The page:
Research Papers:

Proteomic analyses of brain tumor cell lines amidst the unfolded protein response

Jasmina S. Redzic _, Joe D. Gomez, Justin E. Hellwinkel, Thomas J. Anchordoquy and Michael W. Graner

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Oncotarget. 2016; 7:47831-47847. https://doi.org/10.18632/oncotarget.10032

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Jasmina S. Redzic1, Joe D. Gomez1, Justin E. Hellwinkel2, Thomas J. Anchordoquy1, Michael W. Graner2

1Skaggs School of Pharmacy and Pharmaceutical Sciences, University of Colorado Denver Anschutz Medical Campus, Aurora, CO, USA

2Department of Neurosurgery, University of Colorado Denver Anschutz Medical Campus, Aurora, CO, USA

Correspondence to:

Jasmina S. Redzic, email: [email protected]

Keywords: brain tumor, glioma, proteomics, unfolded protein response, signaling

Received: February 28, 2016     Accepted: May 23, 2016     Published: June 14, 2016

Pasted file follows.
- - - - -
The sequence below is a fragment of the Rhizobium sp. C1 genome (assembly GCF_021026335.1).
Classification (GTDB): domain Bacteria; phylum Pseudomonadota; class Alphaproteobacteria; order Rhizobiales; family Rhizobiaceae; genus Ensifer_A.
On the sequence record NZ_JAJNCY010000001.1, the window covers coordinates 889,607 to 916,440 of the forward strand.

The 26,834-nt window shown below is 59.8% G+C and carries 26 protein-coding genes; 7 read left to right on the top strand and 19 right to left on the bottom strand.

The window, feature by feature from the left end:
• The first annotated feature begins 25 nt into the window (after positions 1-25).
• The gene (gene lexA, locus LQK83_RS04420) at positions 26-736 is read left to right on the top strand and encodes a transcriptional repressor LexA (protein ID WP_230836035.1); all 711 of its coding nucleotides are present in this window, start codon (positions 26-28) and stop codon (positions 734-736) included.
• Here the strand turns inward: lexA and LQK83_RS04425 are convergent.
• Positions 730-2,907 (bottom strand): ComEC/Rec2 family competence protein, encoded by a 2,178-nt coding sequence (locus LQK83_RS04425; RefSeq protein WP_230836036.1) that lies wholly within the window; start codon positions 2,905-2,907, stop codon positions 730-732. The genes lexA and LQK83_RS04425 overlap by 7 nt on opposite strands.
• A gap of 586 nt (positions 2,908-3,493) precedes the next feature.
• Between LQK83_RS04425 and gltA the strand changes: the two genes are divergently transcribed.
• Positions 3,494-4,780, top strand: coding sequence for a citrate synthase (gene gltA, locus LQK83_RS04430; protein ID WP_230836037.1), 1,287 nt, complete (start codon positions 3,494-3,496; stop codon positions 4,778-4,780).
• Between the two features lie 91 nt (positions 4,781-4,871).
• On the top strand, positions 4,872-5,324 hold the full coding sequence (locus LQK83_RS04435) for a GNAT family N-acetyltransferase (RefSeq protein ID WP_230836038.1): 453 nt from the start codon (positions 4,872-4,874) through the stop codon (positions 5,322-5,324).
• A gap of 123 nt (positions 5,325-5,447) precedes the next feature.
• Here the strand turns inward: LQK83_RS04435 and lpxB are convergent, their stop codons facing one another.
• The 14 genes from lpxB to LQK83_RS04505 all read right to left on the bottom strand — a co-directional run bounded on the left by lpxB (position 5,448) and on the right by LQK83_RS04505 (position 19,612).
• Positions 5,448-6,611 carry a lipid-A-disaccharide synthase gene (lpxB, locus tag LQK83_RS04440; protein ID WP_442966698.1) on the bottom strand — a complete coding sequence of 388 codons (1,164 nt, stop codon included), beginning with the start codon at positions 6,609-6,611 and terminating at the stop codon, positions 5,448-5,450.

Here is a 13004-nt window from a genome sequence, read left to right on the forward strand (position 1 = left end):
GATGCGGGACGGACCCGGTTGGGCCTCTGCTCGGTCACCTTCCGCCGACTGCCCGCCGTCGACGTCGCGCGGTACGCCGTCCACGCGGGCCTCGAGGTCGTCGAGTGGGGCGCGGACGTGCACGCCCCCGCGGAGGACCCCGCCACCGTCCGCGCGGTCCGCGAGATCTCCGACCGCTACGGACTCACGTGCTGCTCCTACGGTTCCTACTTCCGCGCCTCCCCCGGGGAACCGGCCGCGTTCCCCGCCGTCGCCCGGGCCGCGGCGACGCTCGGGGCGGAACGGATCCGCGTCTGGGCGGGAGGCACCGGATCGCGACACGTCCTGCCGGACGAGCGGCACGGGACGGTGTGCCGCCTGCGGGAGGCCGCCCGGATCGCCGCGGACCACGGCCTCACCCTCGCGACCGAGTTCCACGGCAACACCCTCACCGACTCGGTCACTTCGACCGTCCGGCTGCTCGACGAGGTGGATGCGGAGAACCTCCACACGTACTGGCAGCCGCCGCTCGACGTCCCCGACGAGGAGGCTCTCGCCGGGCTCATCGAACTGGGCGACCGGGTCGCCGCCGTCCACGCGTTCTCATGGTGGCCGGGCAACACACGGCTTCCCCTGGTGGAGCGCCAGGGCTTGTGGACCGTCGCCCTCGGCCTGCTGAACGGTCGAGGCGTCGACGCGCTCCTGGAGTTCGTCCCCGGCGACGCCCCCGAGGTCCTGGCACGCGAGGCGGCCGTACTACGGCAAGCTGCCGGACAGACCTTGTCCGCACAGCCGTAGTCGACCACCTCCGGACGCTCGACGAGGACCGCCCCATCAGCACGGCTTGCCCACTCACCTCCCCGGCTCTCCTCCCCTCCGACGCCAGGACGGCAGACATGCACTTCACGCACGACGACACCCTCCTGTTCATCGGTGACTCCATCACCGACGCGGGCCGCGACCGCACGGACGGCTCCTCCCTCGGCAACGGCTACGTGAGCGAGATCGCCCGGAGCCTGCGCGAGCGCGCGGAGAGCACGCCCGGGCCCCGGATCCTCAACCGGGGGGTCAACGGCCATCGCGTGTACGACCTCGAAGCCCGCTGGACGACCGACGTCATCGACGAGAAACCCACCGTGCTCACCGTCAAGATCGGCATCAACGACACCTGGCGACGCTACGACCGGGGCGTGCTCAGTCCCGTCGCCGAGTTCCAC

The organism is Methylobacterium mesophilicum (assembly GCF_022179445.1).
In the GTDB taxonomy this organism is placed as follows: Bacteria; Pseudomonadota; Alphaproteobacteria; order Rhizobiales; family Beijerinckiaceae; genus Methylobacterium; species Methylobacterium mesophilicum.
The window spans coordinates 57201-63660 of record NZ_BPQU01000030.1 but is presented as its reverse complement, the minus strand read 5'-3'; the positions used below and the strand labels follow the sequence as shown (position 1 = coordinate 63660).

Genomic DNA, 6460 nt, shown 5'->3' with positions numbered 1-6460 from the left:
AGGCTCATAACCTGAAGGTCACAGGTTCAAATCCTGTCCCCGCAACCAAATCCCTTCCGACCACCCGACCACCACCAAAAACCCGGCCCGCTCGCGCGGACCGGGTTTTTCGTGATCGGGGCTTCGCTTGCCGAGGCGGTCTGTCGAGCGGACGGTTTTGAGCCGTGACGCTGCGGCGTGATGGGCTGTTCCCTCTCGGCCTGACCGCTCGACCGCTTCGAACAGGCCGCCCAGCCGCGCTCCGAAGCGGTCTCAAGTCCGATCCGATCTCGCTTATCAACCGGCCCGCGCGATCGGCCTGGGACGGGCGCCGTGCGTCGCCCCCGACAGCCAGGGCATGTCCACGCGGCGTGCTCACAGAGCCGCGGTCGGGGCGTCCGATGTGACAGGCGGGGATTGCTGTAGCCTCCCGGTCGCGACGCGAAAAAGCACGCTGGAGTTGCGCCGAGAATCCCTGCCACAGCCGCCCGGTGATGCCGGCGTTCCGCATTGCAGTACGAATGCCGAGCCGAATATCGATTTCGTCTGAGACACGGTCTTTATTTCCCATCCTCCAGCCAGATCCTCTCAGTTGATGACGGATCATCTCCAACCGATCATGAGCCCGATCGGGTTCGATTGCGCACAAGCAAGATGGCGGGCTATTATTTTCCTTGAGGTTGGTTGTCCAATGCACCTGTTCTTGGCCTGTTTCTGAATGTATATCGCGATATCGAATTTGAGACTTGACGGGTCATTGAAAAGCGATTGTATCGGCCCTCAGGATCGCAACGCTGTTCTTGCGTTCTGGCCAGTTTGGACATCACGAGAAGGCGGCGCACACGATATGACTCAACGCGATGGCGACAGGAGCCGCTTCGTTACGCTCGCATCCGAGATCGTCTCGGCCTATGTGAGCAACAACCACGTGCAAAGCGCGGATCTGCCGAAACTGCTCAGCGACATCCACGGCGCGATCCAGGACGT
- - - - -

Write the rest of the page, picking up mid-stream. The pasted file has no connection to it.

Brain tumors such as high grade gliomas are among the deadliest forms of human cancers. The tumor environment is subject to a number of cellular stressors such as hypoxia and glucose deprivation. The persistence of the stressors activates the unfolded proteins response (UPR) and results in global alterations in transcriptional and translational activity of the cell. Although the UPR is known to effect tumorigenesis in some epithelial cancers, relatively little is known about the role of the UPR in brain tumors. Here, we evaluated the changes at the molecular level under homeostatic and stress conditions in two glioma cell lines of differing tumor grade. Using mass spectrometry analysis, we identified proteins unique to each condition (unstressed/stressed) and within each cell line (U87MG and UPN933). Comparing the two, we find differences between both the conditions and cell lines indicating a unique profile for each. Finally, we used our proteomic data to identify the predominant pathways within these cells under unstressed and stressed conditions. Numerous predominant pathways are the same in both cell lines, but there are differences in biological and molecular classifications of the identified proteins, including signaling mechanisms, following UPR induction; we see that relatively minimal proteomic alterations can lead to signaling changes that ultimately promote cell survival.

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